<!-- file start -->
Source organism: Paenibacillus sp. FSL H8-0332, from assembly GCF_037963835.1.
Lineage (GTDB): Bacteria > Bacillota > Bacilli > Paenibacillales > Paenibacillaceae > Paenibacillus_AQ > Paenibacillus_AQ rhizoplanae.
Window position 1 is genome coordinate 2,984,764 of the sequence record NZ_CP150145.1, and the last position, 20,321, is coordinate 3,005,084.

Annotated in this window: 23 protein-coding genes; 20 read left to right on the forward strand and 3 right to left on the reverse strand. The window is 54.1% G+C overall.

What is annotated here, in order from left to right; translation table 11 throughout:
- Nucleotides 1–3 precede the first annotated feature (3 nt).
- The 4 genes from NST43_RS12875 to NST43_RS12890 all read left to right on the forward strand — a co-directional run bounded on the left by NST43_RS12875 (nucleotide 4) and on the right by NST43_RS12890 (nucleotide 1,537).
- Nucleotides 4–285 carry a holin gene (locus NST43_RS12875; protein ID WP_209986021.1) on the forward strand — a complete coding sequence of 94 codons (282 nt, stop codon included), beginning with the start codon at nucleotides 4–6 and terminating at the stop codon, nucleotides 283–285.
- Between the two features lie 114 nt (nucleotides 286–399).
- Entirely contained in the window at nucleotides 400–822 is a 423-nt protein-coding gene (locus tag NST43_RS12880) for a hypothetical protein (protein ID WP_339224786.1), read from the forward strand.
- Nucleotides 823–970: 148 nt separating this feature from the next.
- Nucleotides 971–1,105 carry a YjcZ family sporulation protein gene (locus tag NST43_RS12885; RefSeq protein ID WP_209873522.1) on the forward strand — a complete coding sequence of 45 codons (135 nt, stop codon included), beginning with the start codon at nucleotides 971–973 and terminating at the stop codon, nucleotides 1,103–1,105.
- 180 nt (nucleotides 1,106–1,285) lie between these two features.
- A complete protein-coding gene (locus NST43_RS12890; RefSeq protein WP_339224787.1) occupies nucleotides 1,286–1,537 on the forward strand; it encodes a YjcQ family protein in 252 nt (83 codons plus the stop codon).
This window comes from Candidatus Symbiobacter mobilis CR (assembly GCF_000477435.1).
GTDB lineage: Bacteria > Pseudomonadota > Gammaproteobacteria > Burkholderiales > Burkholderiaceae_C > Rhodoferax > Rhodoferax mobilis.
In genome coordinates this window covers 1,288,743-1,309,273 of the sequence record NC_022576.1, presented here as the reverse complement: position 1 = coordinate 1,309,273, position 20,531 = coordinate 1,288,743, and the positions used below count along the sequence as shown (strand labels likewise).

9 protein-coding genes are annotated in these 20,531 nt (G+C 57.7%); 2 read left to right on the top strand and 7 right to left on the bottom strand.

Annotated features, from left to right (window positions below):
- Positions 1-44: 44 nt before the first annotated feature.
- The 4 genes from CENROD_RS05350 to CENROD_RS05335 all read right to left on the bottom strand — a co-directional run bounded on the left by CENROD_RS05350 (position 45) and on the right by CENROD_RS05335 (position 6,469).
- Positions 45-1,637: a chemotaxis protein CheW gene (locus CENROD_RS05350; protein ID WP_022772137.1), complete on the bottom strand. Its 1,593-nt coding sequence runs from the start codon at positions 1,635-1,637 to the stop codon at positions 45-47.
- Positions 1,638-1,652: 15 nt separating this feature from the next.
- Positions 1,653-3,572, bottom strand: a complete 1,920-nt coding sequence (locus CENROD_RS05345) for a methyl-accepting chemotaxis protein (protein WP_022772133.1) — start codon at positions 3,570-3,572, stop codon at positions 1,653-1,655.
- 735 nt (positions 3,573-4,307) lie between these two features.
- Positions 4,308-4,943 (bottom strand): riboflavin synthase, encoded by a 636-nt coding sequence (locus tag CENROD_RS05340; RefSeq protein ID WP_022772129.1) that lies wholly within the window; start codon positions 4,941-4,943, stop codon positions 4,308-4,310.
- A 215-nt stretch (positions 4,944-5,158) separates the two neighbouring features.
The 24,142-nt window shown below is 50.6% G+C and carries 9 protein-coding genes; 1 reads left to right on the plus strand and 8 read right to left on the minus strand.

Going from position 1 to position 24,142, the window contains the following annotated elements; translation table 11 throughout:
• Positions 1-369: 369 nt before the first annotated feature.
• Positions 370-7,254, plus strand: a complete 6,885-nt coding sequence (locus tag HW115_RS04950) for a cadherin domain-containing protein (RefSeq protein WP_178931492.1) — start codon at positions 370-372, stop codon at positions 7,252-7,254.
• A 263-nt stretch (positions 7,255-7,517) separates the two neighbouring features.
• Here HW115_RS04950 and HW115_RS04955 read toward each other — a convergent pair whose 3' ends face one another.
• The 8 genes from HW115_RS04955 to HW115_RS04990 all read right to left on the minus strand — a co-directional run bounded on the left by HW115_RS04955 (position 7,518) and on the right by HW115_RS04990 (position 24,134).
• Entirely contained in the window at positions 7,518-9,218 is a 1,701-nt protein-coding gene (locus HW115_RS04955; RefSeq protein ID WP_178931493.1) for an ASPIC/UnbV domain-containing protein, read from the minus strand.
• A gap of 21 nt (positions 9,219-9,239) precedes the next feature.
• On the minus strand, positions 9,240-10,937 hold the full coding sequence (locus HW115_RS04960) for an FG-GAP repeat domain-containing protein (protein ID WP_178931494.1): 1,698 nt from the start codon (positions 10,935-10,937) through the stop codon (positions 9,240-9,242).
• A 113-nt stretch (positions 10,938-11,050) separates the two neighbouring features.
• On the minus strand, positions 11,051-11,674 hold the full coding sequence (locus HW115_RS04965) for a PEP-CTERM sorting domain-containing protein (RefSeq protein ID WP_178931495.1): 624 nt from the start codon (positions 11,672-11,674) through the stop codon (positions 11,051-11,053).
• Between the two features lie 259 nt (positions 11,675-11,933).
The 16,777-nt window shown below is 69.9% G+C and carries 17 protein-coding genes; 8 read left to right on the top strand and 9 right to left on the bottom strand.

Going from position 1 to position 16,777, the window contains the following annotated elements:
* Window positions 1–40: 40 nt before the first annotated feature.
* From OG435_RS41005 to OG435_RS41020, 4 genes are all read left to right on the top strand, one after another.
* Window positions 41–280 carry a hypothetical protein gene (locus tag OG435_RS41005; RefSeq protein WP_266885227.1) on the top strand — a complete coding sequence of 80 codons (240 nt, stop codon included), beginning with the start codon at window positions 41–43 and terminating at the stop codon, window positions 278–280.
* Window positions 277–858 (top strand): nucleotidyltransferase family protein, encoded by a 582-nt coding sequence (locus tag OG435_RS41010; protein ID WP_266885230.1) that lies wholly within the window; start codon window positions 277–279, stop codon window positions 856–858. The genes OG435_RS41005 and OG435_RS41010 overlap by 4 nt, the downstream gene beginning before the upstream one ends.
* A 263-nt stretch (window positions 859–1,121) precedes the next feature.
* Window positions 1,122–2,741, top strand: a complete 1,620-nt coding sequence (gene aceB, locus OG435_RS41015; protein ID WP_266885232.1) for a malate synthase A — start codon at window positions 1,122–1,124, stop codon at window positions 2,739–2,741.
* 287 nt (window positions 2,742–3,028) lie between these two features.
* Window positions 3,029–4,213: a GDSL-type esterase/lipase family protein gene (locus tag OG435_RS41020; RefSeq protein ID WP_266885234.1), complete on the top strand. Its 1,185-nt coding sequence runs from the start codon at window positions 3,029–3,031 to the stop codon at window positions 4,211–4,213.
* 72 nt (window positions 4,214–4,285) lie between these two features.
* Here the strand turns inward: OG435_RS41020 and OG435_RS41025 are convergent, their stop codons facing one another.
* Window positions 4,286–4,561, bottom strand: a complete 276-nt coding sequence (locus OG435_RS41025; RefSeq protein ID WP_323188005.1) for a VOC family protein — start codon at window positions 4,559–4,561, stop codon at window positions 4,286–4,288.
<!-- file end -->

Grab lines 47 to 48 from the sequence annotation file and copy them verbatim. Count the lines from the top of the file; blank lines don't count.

* A 263-nt stretch (window positions 859–1,121) precedes the next feature.
* Window positions 1,122–2,741, top strand: a complete 1,620-nt coding sequence (gene aceB, locus OG435_RS41015; protein ID WP_266885232.1) for a malate synthase A — start codon at window positions 1,122–1,124, stop codon at window positions 2,739–2,741.